One Great Reason Why Intel is Poised for a Breakout

While the slowdown in PC sales has negatively affected many stocks in the industry over the last 12 months, Intel (INTC) has managed to stay immune from this slowdown. Although Intel’s shares have depreciated 1.2% over the last 12 months, the company has managed to outperform many of the stocks in the industry.

Intel has diversified its revenue stream and that protected the company from decline in PC shipments. This fact is evident by the company’s Q3 earnings report. Intel’s Q3 EPS of $0.64 was $0.05 ahead of the consensus estimate of $0.59.
As for top-line, revenue for the quarter came in at $14.5 billion, $0.28 billion better than the consensus estimate of $14.22 billion.

Intel’s Future Growth plans

Over the past few quarters, Intel has endured declining sales and earnings. This has happened primarily due to two reasons– slow PC sales and big mobile subsidies. To expand its market away from those two hard-hitting markets, the company is focusing on data center, Internet of Things, and non-volatile memory business which showed double-digit growth in previous quarter.

Intel doesn’t have a strong presence in mobile chips segment. Therefore, the company plans to introduce various products comprising smart alliances, wearables, and connected cars, based on Internet of Things (IoT) market with tiny new components like Curie. All data flows from Internet of Things devices and PCs to data centers, where Intel relishes a proximate-monopoly in the segment of chips.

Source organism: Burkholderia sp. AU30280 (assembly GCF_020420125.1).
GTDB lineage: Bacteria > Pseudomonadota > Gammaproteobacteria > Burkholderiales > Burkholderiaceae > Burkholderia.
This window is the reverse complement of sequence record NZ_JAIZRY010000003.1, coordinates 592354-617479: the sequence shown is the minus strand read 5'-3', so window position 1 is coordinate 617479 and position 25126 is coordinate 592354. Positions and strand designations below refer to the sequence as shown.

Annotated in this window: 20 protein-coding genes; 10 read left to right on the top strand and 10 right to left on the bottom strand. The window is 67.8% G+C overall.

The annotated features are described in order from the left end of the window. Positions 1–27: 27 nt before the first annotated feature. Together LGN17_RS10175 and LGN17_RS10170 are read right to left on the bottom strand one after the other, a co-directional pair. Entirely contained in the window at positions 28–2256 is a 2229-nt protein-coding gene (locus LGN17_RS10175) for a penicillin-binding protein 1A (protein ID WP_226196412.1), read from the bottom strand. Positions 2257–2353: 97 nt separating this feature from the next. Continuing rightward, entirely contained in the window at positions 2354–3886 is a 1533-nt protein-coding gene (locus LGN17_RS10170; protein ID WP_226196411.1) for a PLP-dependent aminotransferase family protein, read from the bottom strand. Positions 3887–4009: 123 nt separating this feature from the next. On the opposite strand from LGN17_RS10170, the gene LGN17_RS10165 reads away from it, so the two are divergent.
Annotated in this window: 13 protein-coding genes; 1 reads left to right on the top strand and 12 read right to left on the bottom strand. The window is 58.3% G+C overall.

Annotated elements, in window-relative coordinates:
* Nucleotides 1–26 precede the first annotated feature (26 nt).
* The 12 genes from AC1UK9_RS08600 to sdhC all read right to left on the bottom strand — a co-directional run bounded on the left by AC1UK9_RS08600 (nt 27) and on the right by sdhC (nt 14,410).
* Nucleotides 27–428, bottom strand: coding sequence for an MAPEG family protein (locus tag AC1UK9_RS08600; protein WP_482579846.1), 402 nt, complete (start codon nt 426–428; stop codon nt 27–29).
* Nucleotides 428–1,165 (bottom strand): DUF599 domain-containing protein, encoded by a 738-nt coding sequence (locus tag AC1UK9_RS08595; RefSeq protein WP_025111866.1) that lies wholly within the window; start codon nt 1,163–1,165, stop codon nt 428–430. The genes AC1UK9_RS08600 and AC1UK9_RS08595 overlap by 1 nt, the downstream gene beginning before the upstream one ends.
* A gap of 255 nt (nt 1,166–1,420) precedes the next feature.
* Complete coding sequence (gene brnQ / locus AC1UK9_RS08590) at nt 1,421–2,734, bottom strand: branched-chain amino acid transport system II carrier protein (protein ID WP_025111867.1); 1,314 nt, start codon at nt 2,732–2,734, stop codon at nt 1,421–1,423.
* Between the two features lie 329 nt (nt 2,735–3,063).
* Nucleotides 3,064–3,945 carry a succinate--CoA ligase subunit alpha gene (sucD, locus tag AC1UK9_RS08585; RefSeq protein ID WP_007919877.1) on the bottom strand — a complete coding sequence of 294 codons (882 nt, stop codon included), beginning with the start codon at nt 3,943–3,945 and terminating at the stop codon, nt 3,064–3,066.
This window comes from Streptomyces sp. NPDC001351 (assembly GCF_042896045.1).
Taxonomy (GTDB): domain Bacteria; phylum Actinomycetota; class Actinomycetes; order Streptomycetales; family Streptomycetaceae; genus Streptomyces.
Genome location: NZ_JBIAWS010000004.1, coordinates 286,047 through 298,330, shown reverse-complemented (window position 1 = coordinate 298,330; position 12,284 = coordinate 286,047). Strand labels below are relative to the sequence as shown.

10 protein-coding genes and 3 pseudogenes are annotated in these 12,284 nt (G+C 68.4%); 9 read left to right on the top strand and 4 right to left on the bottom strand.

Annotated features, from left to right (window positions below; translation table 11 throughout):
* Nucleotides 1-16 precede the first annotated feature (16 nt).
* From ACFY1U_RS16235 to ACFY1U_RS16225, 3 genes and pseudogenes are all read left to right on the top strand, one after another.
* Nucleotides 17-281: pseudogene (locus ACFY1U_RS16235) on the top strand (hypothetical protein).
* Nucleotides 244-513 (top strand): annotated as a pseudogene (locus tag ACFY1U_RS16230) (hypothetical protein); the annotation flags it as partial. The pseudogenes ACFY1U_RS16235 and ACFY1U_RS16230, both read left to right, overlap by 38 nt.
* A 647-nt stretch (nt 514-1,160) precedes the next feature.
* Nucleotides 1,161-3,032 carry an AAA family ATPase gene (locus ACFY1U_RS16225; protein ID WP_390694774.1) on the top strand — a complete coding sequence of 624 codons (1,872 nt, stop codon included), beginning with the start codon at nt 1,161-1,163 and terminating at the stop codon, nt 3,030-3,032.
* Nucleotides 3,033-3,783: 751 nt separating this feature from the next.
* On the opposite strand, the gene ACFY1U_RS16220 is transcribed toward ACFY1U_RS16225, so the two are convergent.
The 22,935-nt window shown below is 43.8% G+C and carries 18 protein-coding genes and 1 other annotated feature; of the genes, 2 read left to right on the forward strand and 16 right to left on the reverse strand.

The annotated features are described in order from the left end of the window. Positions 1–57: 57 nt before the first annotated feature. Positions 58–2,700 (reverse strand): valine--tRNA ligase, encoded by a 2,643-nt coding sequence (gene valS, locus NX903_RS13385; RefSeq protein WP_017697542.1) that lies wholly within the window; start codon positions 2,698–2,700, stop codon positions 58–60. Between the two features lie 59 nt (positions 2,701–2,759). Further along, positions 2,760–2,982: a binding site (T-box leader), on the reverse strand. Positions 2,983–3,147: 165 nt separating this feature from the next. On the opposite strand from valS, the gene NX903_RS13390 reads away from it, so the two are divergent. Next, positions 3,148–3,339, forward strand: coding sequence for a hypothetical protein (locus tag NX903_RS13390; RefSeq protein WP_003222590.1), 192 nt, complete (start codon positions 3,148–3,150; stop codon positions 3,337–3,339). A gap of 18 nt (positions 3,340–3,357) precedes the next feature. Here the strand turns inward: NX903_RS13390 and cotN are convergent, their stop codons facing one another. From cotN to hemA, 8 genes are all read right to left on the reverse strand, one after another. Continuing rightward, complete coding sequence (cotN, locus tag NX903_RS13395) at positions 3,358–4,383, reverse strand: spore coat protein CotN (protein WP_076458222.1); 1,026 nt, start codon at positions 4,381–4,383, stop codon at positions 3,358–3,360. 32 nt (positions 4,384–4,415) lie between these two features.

Earlier this year, Intel acquired Altera—manufacturer of reprogrammable chips—for $16.7 billion. Many companies are looking for server chips that are enhanced for industry-specific jobs and this propelled Intel into acquiring Altera. Intel with the combination of its own server chips, Saffron’s AI platform, and Altera’s FPGA’s can deliver its clients a complete package of data centre solution that gives it the upper hand against its robust competitors.

Altera chips are used in a variety of markets, ranging from communications to consumer electronics. Altera’s devices can have their function updated, even after they’ve been installed in end-devices. The company also acquired Altera due to its customer base. Intel has been trying to find more customers for its factory network and the acquisition served that purpose nicely.


PC sales are still declining, however Intel has managed to offset the downfall by diversifying its revenue stream. The acquisition of Altera will add to the company’s earnings within six months and also gives the company a huge client base for its existing factory network. Although the stock has remained flat over the last 12 months, I expect it to slowly rise to $40 in the next fifteen months. Buying Altera was just a start as Intel will continue diversifying its business. For these reasons, I think investors can still buy Intel.
Published on Nov 18, 2015
By Akshansh Gandhi

Copyrighted 2016. Content published with author's permission.

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